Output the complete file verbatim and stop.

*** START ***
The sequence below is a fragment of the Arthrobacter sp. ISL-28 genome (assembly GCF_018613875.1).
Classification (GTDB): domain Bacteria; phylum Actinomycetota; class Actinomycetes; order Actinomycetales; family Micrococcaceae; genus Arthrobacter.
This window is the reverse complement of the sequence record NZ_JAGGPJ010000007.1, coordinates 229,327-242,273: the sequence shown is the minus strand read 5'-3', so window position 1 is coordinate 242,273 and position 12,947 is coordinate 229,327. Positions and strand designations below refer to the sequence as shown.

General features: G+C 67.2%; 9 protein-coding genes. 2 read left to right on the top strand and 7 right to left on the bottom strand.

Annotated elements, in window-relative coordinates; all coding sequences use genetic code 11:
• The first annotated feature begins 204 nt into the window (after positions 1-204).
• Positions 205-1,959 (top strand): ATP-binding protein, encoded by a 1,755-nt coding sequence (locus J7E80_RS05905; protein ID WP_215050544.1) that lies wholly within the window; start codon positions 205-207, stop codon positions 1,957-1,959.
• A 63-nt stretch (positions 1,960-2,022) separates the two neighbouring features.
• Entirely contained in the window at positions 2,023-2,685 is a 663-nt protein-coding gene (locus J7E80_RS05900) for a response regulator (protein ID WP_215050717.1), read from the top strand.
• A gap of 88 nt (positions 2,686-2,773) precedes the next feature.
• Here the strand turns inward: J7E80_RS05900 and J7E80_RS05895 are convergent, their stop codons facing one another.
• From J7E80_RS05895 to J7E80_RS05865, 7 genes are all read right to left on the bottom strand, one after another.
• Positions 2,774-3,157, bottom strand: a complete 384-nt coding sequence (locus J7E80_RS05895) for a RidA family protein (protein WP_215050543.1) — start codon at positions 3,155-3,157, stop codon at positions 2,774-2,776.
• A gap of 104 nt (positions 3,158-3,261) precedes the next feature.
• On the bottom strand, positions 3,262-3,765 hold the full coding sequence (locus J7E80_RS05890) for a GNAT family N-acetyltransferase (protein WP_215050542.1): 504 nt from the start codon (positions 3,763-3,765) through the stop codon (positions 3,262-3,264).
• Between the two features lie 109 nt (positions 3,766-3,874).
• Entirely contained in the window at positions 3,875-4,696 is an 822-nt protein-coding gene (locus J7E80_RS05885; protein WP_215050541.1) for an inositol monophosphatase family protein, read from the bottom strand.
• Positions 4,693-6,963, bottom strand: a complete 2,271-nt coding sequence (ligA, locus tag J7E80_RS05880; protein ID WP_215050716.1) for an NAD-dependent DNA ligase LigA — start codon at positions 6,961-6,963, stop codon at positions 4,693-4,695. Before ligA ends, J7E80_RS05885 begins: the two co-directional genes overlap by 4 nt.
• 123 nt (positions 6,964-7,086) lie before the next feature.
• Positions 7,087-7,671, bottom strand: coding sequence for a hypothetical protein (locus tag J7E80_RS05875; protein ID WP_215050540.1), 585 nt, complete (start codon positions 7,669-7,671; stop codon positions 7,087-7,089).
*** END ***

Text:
The sequence below is a fragment of the Arthrobacter sp. ISL-28 genome (assembly GCF_018613875.1).
Classification (GTDB): domain Bacteria; phylum Actinomycetota; class Actinomycetes; order Actinomycetales; family Micrococcaceae; genus Arthrobacter.
This window is the reverse complement of the sequence record NZ_JAGGPJ010000007.1, coordinates 229,327-242,273: the sequence shown is the minus strand read 5'-3', so window position 1 is coordinate 242,273 and position 12,947 is coordinate 229,327. Positions and strand designations below refer to the sequence as shown.

General features: G+C 67.2%; 9 protein-coding genes. 2 read left to right on the top strand and 7 right to left on the bottom strand.

Annotated elements, in window-relative coordinates; all coding sequences use genetic code 11:
• The first annotated feature begins 204 nt into the window (after positions 1-204).
• Positions 205-1,959 (top strand): ATP-binding protein, encoded by a 1,755-nt coding sequence (locus J7E80_RS05905; protein ID WP_215050544.1) that lies wholly within the window; start codon positions 205-207, stop codon positions 1,957-1,959.
• A 63-nt stretch (positions 1,960-2,022) separates the two neighbouring features.
• Entirely contained in the window at positions 2,023-2,685 is a 663-nt protein-coding gene (locus J7E80_RS05900) for a response regulator (protein ID WP_215050717.1), read from the top strand.
• A gap of 88 nt (positions 2,686-2,773) precedes the next feature.
• Here the strand turns inward: J7E80_RS05900 and J7E80_RS05895 are convergent, their stop codons facing one another.
• From J7E80_RS05895 to J7E80_RS05865, 7 genes are all read right to left on the bottom strand, one after another.
• Positions 2,774-3,157, bottom strand: a complete 384-nt coding sequence (locus J7E80_RS05895) for a RidA family protein (protein WP_215050543.1) — start codon at positions 3,155-3,157, stop codon at positions 2,774-2,776.
• A gap of 104 nt (positions 3,158-3,261) precedes the next feature.
• On the bottom strand, positions 3,262-3,765 hold the full coding sequence (locus J7E80_RS05890) for a GNAT family N-acetyltransferase (protein WP_215050542.1): 504 nt from the start codon (positions 3,763-3,765) through the stop codon (positions 3,262-3,264).
• Between the two features lie 109 nt (positions 3,766-3,874).
• Entirely contained in the window at positions 3,875-4,696 is an 822-nt protein-coding gene (locus J7E80_RS05885; protein WP_215050541.1) for an inositol monophosphatase family protein, read from the bottom strand.
• Positions 4,693-6,963, bottom strand: a complete 2,271-nt coding sequence (ligA, locus tag J7E80_RS05880; protein ID WP_215050716.1) for an NAD-dependent DNA ligase LigA — start codon at positions 6,961-6,963, stop codon at positions 4,693-4,695. Before ligA ends, J7E80_RS05885 begins: the two co-directional genes overlap by 4 nt.
• 123 nt (positions 6,964-7,086) lie before the next feature.
• Positions 7,087-7,671, bottom strand: coding sequence for a hypothetical protein (locus tag J7E80_RS05875; protein ID WP_215050540.1), 585 nt, complete (start codon positions 7,669-7,671; stop codon positions 7,087-7,089).